I don't feel sorry for them at all! Musicians don't sell records. Record labels sell records. Musicians' income has risen 114 percent since the launch of Napster, and 28 percent more musicians are making money on their artistry. The people who're making less money are the middlemen, who used to take a huge cut on the artists. They've become obsolete. They've had their golden age and made their money on the work of others. I don't feel sorry for them at all. And under no circumstances should they be allowed to dismantle freedom of speech to make money. Kick those bastards out of the market right away!
The Pirate Party doesn't have a policy in the major policy areas: foreign policy, defense, economy. Why should we take it seriously?
Any party that has spread to more than 50 countries and is becoming the largest party Afro the demographic under 30 is here to stay. Let's look at all the major political movements: the liberal movement 120 years ago, the labor movement 80 years ago, the green movement 40 years ago: they started as protest movements. The idea was, "we don't really know what we want, but we don't want this." The green movement, for example, was opposed to pollution, and after a while they formulated a policy. They expanded their narrow platform. Only when protest movements reflect on alternatives and formulate an ideology that reflects on all aspects of society do they really climb to power. The labor movement started as simply being opposed to exploitation by capitalists. We're going through this right now, but it takes a lot of time. The German Pirate Party has a come quite far in this process, and the voters rewarded them with 15 seats in the Berlin Senate. But we're getting there, and we're following in the footsteps of the previous political movements.
So you're the new labor movement?
Definitely. We'll be the next big political movement, following the liberals, the labor movement and the green movement.
And you're developing a foreign policy and a defense policy?
Yes. Our basis is information policy, and you can easily identify themes that would be directly applicable to foreign policy. Since we're looking at transparency and accountability, a starting point for foreign policy would be to encourage citizens around the world to hold their governments accountable, to enable encryption for citizens, to distort wiretapping and eavesdropping by authoritarian governments. It's a a foreign policy right there!
What about the economy? How can you have an economic policy based on piracy?
When the labor movement arrived, it was accused of the same thing. "You can't start a party by demanding higher wages." The green movement was told they couldn't start a party because they wanted fewer chemicals. But it's a bit more complicated than that. It's not unserious at all to look at the immense monopoly deadweight and inefficiencies that come with monopolies. In our economies we're upholding economic deadweight at the expense of civil liberties. One of the best equalizers mankind has ever invented is the internet, and it also brings immense efficiency gains to the distribution of everything digitizable, be it culture or information. We're pushing to utilize these efficiencies. That's good economy!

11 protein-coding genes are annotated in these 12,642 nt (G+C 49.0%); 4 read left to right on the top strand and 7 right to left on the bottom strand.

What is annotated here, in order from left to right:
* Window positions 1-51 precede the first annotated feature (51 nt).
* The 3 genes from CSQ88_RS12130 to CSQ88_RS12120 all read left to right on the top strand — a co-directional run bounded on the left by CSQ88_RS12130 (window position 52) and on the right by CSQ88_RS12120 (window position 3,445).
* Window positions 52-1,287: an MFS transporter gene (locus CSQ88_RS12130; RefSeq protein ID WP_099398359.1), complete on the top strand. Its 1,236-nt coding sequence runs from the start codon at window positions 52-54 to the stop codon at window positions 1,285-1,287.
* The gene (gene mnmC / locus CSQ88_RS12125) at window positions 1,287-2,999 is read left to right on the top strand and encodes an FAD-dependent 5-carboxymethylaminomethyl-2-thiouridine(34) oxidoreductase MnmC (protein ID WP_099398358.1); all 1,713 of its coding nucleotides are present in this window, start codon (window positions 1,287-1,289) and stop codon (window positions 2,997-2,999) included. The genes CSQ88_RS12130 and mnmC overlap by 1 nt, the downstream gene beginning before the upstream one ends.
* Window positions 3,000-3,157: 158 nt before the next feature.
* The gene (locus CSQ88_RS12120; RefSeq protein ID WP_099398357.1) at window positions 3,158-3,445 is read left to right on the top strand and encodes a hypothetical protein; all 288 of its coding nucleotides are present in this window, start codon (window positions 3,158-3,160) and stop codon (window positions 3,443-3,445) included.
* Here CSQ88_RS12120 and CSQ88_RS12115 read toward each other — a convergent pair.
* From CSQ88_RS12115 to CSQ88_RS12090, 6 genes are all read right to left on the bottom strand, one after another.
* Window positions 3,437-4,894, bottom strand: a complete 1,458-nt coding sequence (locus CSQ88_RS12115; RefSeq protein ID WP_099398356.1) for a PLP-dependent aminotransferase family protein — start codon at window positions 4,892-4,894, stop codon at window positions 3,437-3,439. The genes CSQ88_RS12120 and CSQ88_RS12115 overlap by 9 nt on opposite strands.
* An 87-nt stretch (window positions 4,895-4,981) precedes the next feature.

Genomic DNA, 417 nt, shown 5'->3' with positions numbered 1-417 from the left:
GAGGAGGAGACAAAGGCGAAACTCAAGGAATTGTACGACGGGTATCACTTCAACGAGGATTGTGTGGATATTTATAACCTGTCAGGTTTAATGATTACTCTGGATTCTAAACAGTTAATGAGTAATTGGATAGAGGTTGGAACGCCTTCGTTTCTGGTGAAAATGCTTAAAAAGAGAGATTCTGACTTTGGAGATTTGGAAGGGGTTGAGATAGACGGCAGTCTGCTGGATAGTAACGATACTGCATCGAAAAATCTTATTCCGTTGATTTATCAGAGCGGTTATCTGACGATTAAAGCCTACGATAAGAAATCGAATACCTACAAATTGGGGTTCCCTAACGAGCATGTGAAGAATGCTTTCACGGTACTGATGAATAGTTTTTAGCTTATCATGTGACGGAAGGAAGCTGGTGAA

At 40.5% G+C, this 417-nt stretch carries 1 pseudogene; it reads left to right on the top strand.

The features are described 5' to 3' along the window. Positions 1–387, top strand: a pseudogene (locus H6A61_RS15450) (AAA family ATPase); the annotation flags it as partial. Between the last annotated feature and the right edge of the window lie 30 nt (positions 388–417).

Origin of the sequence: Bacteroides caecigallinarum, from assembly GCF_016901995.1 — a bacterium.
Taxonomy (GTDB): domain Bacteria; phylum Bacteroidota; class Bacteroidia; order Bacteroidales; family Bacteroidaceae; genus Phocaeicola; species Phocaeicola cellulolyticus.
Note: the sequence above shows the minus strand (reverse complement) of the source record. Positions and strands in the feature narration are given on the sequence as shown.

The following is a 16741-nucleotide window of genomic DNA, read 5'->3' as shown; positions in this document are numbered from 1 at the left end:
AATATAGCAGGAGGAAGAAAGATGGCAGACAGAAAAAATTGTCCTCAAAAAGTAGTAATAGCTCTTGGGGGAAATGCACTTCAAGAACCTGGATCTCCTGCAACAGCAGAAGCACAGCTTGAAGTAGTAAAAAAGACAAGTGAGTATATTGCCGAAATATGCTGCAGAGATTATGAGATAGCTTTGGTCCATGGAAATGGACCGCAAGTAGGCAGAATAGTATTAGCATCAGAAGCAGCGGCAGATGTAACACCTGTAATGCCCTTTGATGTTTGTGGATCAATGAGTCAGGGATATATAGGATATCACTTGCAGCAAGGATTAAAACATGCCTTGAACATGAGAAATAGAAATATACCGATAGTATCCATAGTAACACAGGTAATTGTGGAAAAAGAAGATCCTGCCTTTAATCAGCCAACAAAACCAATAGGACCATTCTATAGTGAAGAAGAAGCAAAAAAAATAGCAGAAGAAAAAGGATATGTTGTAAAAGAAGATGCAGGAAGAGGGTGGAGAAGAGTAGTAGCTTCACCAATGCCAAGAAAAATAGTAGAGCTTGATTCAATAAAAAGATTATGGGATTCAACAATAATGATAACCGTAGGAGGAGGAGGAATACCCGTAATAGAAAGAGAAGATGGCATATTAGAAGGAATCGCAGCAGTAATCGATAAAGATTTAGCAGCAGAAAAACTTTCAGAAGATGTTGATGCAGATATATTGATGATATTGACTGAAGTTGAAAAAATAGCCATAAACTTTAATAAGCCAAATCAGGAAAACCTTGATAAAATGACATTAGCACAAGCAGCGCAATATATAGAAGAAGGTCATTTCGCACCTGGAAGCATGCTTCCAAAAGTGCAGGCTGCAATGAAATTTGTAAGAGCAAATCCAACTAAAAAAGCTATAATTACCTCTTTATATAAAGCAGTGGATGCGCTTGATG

What will happen when you have to take on actual political responsibility? Carrying out policies is different from complaining about something.
As long as we get 5-10% of the vote, we can influence perhaps one-fifth of policy. 10% is one-fifth of the majority. We won't be in a position where we determine policies until we get the number up to 30%.
Do you think you can?
I think we can realistically achieve 15-20% in two decades. 25% of people under 30 voted for us when we were still young and inexperienced. We're in the process of formulating a policy that derives from our deeper ideology. It will materialize over the coming years. But in the meantime, with 5-10% of the votes we can still influence policy in our core areas: freedom of speech, transparency and government accountability.
But protesting is more fun than sweating the details of a proposed law. Isn't this a point where the Private Party could stumble?
Of course. Every party that's not part of the government is a protest party. We used to be activists. We used to protests without the threat of replacing policy-makers. But we realized that they needed that specific threat. If you tell simply policy-makers that they're not doing a good job, they don't care! And they don't share our perspective on the freedom of information. We needed the threat of replacing them to make difference.
How often do you copy and share copyrighted material?
When the laws change, I'll tell you.
Previously published in Metro www.metro.lu